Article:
Thousands of people gathered on the outskirts of Tokyo at the weekend for the 11th annual Japan All-National Hole Digging Competition in an attempt to win the much sought after Golden Shovel. The aim of the competition is to dig the deepest hole, but there are also prizes on offer for ‘most creative hole’ (unsure about what actually constitutes a creative hole?) and of course ‘best outfit worn whilst digging a hole.’
Over 200 teams entered the competition on Sunday. Under the rules, competitors are tasked with trying to dig as deep a hole as possible within the 30 minute time limit. The sizes of shovels are strictly monitored, and throwing dirt into a competitor’s hole is obviously strictly forbidden at the contest. This year the winning hole was just over 3.26m deep and that led to the winner, , taking home a prize roughly equivalent to $1000 and of course, the golden shovel.
The contest attracts people from all walks of life. Manabu Saito, the PR Officer for the event (because clearly a hole digging competition requires a PR officer in Japan), explains: “As for the participants, there are of course, a lot of families and groups of friends. However, the most numerous are those who are “professionals” who dig for a living, such as gas company workers or those who deal with the water supply.”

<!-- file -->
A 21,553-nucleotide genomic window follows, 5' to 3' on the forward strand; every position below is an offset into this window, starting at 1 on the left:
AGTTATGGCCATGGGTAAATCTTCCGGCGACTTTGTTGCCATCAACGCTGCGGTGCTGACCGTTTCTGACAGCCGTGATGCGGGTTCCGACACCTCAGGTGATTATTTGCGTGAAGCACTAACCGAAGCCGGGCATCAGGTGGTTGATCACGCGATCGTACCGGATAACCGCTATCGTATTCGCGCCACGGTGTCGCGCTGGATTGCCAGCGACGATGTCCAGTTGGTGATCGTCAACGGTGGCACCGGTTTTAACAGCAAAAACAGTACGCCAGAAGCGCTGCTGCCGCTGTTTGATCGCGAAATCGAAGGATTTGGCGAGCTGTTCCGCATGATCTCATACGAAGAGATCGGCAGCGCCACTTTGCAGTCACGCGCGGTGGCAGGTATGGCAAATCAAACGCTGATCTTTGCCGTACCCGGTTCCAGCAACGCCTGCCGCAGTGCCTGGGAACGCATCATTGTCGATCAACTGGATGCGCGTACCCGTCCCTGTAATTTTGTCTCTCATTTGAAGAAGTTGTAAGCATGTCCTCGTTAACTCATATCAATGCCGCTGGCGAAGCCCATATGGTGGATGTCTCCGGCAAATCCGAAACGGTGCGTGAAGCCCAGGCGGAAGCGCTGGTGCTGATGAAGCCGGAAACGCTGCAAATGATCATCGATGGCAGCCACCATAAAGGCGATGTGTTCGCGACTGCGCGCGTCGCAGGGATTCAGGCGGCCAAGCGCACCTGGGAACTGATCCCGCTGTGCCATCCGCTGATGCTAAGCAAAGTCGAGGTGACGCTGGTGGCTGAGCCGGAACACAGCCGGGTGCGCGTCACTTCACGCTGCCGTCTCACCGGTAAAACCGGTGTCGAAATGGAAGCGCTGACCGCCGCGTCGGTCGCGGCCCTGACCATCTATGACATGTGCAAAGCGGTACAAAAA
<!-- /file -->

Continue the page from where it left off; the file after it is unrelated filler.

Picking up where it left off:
So does that mean people in Japan who have really crappy jobs digging holes actually love them so much that they want to spend their spare time competing with each other digging more holes and seeing who can dig the best hole? It would appear so.
It seems to be a mentality instilled from an early age, as can be seen by the comments of Norki Ishii, a 7 year old boy who was involved in the competition: “It was nice to be able to dig even a little bit. I was really happy. But I have to wonder why I was only able to dig this much.” You’ve got to think he’s probably going to be spending the whole year training to be better at digging holes in next year’s competition. And who could blame him?!
Some of the competitors approached the event with a different mentality though. One participant, Nobutaka Nakane, decided to use the dirt dug up from the holes to make a pyramid of dirt instead. He explains his reasons (which definitely make sense) for this: “we look at dirt every day. But being here and having people pass by and say it looks really nice, makes me very happy.”
Clearly, Japan is completely weird.